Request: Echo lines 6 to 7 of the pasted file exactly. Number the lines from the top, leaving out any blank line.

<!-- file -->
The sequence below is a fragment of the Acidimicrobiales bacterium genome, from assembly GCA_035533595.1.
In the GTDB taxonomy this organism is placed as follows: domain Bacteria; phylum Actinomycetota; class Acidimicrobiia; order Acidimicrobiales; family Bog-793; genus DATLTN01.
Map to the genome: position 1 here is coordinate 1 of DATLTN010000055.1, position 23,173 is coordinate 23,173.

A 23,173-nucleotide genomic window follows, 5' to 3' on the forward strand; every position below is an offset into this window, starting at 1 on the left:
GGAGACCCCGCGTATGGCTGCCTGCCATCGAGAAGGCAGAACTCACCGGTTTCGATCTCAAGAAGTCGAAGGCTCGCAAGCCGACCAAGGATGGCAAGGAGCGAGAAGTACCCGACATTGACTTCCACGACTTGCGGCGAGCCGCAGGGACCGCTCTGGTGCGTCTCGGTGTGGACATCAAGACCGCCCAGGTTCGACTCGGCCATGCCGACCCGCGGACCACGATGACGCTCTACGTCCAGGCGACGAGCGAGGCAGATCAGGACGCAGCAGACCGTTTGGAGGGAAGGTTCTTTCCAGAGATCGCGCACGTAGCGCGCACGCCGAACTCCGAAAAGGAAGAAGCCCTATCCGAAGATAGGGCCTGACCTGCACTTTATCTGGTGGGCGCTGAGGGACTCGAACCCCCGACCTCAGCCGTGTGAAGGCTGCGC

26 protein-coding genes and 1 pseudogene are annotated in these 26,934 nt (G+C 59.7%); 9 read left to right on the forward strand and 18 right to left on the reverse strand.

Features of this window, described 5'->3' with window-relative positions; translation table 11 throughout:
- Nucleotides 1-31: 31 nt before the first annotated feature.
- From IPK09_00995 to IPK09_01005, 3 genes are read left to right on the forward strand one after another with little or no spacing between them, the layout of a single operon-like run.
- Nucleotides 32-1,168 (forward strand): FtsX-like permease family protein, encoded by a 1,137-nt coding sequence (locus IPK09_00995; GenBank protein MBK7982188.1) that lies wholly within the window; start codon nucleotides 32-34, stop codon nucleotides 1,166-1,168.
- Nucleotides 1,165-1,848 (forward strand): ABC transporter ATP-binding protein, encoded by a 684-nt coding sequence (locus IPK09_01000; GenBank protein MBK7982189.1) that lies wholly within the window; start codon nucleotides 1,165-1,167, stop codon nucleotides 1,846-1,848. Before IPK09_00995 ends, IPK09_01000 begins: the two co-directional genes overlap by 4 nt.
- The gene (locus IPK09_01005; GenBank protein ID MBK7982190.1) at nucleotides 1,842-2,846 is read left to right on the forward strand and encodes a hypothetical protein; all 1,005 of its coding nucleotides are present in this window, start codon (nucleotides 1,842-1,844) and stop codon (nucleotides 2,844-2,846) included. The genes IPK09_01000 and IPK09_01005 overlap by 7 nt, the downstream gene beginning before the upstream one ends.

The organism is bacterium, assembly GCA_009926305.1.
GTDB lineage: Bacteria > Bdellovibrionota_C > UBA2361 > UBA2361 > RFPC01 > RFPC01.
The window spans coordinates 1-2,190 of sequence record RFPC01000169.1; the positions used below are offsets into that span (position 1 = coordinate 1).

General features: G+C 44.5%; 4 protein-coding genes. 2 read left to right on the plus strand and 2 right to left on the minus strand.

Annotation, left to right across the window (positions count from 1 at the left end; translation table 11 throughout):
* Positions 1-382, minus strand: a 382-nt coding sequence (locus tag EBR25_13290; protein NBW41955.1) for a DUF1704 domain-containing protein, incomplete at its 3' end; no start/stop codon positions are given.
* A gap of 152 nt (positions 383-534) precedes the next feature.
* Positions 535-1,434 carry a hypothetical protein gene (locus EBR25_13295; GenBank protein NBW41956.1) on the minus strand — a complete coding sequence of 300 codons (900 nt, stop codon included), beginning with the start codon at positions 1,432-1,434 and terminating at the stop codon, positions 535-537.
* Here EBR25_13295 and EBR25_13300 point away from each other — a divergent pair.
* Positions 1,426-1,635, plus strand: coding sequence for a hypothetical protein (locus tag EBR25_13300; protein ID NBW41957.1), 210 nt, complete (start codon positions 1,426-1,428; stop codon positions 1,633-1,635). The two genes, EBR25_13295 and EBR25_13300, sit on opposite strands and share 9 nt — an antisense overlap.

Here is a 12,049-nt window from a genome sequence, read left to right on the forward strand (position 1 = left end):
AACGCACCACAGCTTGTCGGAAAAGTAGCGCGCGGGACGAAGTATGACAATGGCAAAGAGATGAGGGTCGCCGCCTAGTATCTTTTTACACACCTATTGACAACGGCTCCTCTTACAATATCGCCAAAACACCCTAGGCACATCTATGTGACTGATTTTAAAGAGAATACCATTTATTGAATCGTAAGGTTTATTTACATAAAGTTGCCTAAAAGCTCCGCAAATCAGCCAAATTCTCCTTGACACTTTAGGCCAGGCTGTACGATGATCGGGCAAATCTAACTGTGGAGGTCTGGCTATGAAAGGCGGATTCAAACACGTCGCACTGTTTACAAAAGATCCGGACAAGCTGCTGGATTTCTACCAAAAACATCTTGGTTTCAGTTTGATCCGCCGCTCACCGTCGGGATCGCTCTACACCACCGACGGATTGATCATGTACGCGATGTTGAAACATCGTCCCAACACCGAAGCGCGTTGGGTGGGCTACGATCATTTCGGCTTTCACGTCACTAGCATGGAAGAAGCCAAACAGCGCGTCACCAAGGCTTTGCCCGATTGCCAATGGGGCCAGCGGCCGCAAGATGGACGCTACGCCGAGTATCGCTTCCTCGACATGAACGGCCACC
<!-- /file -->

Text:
26 protein-coding genes and 1 pseudogene are annotated in these 26,934 nt (G+C 59.7%); 9 read left to right on the forward strand and 18 right to left on the reverse strand.

Features of this window, described 5'->3' with window-relative positions; translation table 11 throughout: